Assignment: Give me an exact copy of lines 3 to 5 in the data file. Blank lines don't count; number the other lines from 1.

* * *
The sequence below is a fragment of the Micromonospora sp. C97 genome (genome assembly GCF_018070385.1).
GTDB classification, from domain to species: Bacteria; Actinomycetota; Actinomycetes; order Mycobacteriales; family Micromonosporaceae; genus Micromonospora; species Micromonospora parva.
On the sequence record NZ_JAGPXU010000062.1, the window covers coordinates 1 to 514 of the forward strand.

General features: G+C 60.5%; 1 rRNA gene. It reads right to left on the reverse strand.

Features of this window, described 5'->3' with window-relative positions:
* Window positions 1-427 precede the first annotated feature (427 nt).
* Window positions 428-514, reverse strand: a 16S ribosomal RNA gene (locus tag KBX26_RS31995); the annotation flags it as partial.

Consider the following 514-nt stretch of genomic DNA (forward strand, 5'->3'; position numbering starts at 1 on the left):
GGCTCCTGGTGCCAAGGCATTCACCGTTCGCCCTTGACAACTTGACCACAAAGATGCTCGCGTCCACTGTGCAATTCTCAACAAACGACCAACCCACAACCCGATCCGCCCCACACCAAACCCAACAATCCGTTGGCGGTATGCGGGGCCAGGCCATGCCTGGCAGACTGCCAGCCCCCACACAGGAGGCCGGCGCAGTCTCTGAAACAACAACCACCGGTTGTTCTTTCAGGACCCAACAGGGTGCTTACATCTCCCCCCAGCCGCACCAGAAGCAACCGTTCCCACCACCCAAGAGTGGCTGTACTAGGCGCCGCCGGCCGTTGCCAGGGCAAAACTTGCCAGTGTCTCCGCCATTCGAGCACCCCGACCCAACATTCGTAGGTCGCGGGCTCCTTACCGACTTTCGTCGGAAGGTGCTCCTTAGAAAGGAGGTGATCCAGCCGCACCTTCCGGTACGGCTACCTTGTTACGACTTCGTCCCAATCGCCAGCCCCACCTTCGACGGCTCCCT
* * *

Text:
On the sequence record NZ_JAGPXU010000062.1, the window covers coordinates 1 to 514 of the forward strand.

General features: G+C 60.5%; 1 rRNA gene. It reads right to left on the reverse strand.

Features of this window, described 5'->3' with window-relative positions: